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I have a plot with a mesh and it uses a lovely colormap, however, I can't find a way to make tikzpicture only use colorblind friendly colors. I'm not colorblind, but I know at least some of the people who will be reading my technical document are. Any ideas on how to fix it?

Minimal Working Example

For example, the following code produces a figure with a colormap that may not be acceptable:

\documentclass[varwidth=true, border=2pt]{standalone}
\usepackage{pgfplots}
\pgfplotsset{compat=1.9}
\usepackage{tikz}
\usetikzlibrary{calc}

\begin{document}
    \begin{tikzpicture}
        \begin{axis}[nodes near coords={(\coordindex)},
            title=Rectangle from matrix input]
            % note that surf implies 'patch type=rectangle'
            \addplot3[surf,shader=interp,samples=2,
            patch type=rectangle] 
            {x*y};
        \end{axis}
    \end{tikzpicture}
\end{document}

This results in:

enter image description here

  • 2
    A related question asking about how to use colors defined by ColorBrewer in PGFPlots. According to their website, "ColorBrewer is an online tool designed to help people select good color schemes for maps and other graphics." – I Like to Code Feb 28 '14 at 1:03
  • 5
    Colour blindness exists in a multitude of flavours. Could you maybe specify which one you are referring to? Or do you want it to be useable by people with any type of colourblindness? – Saaru Lindestøkke Feb 28 '14 at 1:12
  • As Bart Arondson already stated: There are basically two types of colour blindness: red-green and blue-yellow colour blindness, the first affects about 5% of population, the second is very rare, so may statements concern the first kind: You should not use red and green colours combined in your colour map. I am not colourblind, but sometimes work with colourblind pupils. – user31729 Feb 28 '14 at 5:06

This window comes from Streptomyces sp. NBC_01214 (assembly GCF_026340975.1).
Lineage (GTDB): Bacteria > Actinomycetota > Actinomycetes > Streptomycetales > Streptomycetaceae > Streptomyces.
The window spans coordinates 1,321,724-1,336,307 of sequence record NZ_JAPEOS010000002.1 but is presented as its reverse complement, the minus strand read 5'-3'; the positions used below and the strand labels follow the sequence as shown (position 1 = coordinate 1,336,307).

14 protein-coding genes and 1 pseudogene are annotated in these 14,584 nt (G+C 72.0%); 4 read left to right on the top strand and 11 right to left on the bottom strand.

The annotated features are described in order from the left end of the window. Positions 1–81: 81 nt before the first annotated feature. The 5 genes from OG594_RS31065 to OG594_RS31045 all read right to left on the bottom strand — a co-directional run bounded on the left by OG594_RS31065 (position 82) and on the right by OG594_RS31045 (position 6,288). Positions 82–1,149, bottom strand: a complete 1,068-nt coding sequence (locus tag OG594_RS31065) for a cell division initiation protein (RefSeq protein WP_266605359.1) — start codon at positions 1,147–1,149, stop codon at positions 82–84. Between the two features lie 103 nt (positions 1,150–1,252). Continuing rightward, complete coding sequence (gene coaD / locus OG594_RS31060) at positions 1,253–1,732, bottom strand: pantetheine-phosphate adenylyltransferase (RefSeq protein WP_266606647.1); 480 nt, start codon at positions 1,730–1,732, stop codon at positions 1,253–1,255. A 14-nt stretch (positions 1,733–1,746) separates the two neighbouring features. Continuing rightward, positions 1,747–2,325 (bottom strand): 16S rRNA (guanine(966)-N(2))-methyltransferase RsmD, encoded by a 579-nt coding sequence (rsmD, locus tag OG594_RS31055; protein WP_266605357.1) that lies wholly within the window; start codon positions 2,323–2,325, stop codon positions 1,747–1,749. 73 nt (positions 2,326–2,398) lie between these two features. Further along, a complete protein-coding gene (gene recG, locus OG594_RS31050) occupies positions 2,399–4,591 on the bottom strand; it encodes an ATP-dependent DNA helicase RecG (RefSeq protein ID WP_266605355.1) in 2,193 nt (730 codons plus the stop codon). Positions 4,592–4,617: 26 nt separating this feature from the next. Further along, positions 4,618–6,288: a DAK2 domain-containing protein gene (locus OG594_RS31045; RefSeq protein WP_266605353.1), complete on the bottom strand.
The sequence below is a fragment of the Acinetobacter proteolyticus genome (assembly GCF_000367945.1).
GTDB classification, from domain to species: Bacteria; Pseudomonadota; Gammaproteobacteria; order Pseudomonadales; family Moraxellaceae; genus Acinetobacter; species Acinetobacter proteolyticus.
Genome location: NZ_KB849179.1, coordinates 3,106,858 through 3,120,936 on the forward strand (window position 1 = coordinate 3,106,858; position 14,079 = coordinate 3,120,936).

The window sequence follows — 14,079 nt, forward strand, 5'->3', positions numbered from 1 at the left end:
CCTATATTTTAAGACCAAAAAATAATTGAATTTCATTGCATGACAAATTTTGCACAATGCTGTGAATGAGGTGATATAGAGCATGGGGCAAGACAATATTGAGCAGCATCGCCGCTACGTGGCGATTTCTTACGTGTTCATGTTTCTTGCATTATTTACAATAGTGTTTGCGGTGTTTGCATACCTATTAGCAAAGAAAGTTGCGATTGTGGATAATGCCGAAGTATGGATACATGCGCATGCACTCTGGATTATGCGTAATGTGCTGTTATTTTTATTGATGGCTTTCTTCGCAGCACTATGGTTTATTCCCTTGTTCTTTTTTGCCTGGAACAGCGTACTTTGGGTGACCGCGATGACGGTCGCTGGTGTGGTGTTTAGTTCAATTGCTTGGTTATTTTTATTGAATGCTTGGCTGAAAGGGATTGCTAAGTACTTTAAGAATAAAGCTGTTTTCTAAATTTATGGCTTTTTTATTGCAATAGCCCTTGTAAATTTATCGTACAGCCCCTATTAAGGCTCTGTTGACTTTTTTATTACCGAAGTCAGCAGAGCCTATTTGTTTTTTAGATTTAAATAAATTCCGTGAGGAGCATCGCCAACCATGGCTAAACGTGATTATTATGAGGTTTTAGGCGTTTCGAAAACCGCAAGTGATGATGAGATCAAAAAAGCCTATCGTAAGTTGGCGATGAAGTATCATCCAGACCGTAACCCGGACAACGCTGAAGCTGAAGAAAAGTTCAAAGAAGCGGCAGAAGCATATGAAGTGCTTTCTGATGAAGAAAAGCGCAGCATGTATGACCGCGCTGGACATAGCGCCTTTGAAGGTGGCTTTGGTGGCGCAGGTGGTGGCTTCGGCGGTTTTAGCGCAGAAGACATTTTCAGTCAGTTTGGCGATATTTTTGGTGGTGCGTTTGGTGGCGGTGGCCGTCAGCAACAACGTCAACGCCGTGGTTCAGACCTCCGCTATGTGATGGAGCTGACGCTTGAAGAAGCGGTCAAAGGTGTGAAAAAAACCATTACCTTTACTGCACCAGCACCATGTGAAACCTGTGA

• 1
    @BartArondson ChristianH With sufficient contrast of colors it doesn't matter which one an individual has. You can avoid it safely and it doesn't need to be like black and yellow colors all around like a radiation sign to be colorblind friendly unlike many others might think. I have red-green btw. – percusse Feb 28 '14 at 7:02
  • 1
    @percusse: ILikeToCode linked to question with an answer of Jake. You could give an answer here which of the colour styles are good distinguishable from your point of view. (Sic! But truly no pun intended.) Jake wrote this as PGFPlots library, would be interesting, whether this could be more generalized for TikZ. – Speravir Feb 28 '14 at 19:28
4

I think the following will work for any type of colorblindness as it uses only one color:

\documentclass[varwidth=true, border=2pt]{standalone}
\usepackage{pgfplots}
\pgfplotsset{compat=1.9}
\usepackage{tikz}
\usetikzlibrary{calc}

\begin{document}
    \pgfplotsset{
        colormap={whitered}{
            color(0cm)=(white);
            color(1cm)=(orange!75!red)
        }
    }
    \begin{tikzpicture}
        \begin{axis}[
            colormap name=whitered,
            title=Rectangle from matrix input,
            colorbar,
            colorbar style={
                at={(-0.3,0)},
                anchor=south west,
                height=0.6*\pgfkeysvalueof{/pgfplots/parent axis height},
                title={$f(x,y)$}
            }]
            \addplot3[surf,samples=30] {x*y};
        \end{axis}
    \end{tikzpicture}
\end{document}

enter image description here

| improve this answer | |
  • But this will not work for all use cases, I think. – Speravir Mar 6 '14 at 18:59
  • Why do you think that? – Martin Thoma Mar 6 '14 at 20:15
  • The information content may be too high to show it with one colour shading. Already for the case already linked in comments below the question you would be lost, cf. Pre-defined color cycles à la RColorBrewer?. (I know, that it would probably be anyway better to split the information into several diagrams there.) There are reasons, why for instance cartographs use more than one shaded colour. I have your answer nonetheless upvoted. – Speravir Mar 6 '14 at 21:26

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